ATHENS – Floundering in polls after reneging on anti-austerity promises, the ruling Radical Left SYRIZA now plans to add to a list of handouts the return of an auxiliary benefit to low-income pensioners in what political rivals said was an open bid to buy votes.
Greek Finance Minister Euclid Tsakalotos said the government is considering bringing back the EKAS secondary benefit as part of a package of solidarity measures to counter devastating austerity continued by SYRIZA after Prime Minister Alexis Tsipras went back on his word to help workers, the retired and the poor.
Tsakalotos, who had admitted deliberately overtaxing the middle class to get enough money to redistribute to lower-income groups, said the EKAS might come back “in a more targeted form” without explaining what he meant.
He also said greater protection from confiscation of bank accounts by the state might be given such as a higher limit of money that could be exempted from seizure after raids on depositors has continued. The ceiling now is 1,200 euros ($1345.65.)
“The abolition of EKAS was admittedly one of SYRIZA’s greatest defeats,” Tsakalotos said in an interview with Antenna TV. “You win some, you lose some,” he said of the negotiation with international creditors that ended the auxiliary pension.
The government is also planning to give what it said would be permanent hikes in pensions that would be far lower than how much was lost in repeated slashes as Tsipras frantically tries to claw back into the race against the major opposition New Democracy.
SYRIZA candidates are trailing the Conservatives in the contest for seats in the European Parliament and Greek municipalities in May 26 elections and Tsipras is far behind New Democracy leader Kyriakos Mitsotakis in polls for general elections coming later this year.
The government has been cutting the Value Added Tax (VAT) it raised to 24 percent to 13 percent in a number of categories but it’s been confusing, such as cutting the tax for coffee and beverages in supermarkets but not at cafes, tavernas and restaurants.
GIVE ME A BREAK
Tsakalotos said the government would also give a small break for taxpayers who pay their state debts in one installment instead of over 10 years as it’s allowing.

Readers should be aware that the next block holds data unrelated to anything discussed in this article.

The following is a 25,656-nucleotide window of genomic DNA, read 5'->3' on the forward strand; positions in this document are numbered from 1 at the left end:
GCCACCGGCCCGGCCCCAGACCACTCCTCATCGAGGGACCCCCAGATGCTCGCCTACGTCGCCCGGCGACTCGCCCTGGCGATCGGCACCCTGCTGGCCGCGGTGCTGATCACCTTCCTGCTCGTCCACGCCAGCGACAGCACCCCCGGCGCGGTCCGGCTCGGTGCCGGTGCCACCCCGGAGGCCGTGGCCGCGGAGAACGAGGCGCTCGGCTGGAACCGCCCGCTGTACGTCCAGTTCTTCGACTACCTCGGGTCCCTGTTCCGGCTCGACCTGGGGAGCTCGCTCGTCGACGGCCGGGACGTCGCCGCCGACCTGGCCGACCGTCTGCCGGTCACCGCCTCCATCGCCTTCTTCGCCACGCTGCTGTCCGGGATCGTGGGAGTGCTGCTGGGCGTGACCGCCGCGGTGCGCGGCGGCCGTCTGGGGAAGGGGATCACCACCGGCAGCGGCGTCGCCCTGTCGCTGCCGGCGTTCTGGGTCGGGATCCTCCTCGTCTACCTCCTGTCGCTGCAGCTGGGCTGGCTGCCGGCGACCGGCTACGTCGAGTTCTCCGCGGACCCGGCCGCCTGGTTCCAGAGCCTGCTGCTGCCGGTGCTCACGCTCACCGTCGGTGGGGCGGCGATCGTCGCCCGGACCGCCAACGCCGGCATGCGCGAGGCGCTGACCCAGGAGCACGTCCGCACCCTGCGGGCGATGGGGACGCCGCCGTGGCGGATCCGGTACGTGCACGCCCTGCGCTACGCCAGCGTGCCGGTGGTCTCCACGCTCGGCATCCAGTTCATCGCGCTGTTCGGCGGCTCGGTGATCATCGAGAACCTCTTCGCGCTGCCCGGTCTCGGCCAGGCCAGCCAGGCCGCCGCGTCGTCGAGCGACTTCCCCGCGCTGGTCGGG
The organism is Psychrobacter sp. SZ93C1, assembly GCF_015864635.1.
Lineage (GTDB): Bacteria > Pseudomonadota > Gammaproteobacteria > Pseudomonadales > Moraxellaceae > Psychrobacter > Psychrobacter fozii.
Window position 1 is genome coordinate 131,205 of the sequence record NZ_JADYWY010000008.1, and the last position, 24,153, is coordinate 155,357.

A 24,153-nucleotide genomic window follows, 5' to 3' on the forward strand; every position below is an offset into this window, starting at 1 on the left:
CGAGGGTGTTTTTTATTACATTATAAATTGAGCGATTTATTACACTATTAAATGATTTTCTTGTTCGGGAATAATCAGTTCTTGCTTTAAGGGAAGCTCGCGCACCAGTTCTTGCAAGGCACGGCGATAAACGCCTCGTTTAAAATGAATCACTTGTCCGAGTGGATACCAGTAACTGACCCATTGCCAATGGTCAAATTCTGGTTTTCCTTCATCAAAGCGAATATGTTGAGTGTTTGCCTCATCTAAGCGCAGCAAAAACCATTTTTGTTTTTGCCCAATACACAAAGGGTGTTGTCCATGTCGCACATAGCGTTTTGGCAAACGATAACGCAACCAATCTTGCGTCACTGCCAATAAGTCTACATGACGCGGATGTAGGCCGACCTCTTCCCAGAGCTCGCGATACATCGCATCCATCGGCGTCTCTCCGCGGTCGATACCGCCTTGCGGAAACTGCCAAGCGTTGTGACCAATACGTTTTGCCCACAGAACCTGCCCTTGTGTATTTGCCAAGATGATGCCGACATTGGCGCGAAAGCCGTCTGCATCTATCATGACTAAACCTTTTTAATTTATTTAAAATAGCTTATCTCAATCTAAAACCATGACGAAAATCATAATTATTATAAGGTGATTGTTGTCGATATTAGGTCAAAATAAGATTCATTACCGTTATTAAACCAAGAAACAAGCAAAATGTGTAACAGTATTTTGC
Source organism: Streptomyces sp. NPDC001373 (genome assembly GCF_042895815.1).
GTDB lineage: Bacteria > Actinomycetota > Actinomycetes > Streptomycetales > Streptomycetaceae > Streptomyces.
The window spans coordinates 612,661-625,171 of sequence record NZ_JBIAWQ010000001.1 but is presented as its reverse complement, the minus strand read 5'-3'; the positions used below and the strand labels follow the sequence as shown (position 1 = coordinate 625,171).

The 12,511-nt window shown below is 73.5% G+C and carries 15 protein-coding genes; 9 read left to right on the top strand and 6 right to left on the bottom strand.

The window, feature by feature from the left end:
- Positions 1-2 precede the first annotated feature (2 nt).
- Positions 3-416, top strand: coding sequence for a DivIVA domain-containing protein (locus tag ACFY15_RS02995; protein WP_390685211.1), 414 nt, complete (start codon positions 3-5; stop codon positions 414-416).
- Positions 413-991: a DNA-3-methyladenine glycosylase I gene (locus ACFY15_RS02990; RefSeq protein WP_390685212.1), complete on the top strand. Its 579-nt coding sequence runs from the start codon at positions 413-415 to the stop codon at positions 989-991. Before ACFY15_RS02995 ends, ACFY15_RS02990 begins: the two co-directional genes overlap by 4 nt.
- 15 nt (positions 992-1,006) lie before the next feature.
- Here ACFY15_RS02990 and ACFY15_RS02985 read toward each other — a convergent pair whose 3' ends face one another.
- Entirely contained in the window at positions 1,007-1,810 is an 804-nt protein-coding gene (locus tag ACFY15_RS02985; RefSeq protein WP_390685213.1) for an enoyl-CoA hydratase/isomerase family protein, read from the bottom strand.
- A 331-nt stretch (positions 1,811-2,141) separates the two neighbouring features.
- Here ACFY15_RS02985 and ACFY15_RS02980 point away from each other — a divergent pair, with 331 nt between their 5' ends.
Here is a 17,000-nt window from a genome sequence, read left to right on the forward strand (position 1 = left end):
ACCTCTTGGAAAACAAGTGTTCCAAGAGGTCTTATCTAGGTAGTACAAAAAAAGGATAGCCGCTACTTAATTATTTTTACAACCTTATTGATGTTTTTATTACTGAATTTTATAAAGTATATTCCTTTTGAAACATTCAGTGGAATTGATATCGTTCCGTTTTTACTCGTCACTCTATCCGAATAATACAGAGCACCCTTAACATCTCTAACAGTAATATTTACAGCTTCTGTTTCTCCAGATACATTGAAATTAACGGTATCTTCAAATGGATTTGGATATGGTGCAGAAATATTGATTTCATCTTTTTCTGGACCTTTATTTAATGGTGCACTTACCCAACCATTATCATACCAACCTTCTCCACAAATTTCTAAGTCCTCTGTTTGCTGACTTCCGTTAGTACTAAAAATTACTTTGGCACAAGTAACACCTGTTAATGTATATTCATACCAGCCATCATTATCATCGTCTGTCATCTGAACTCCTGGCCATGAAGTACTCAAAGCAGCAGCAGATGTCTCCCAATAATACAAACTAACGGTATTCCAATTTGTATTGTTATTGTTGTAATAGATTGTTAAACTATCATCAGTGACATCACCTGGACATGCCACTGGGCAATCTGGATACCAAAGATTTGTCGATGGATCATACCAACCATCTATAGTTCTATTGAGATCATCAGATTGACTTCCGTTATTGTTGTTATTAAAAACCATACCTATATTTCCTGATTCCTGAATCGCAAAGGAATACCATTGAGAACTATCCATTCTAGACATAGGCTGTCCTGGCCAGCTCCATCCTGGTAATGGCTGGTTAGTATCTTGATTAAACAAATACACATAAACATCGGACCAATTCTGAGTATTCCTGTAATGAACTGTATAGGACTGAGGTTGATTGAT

He denied the handouts were handouts saying they were part of a well-crafted scheme by the government to help people it had hammered for four years and had been planning it since the Aug. 20, 2018 end of eight years worth of three bailouts of 326 billion euros ($365.67 billion) and not panic over plummeting in polls.
“We know that things aren’t going well, we know that people are struggling,” he said.
“We had to reach April to deliver a surplus from the fiscal space and this is why we have a more socially geared package for 2019 and a more growth-oriented one for 2020,” he added, without providing details of what the growth package would entail.
The handouts are being funded by a larger than expected primary surplus that the government said exceeded the goal of 3.5 percent of Gross Domestic Product (GDP) set by the Troika of the European Union-European Central Bank-European Stability Mechanism (EU-ECB-ESM.)
The lenders put up 86 billion euros ($96.44 billion) in a third rescue package in the summer of 2015 that Tsipras said he wouldn’t seek or accept because it came with more devastating conditions he vowed to reject but accepted.
But the Troika is said to be anxious the handouts are cutting deep into the primary surplus, which already doesn’t include interest on the debt, the cost of running cities and towns, state enterprises, social security, some military expenditures and built partially by delaying payments to people and businesses owed money by the state.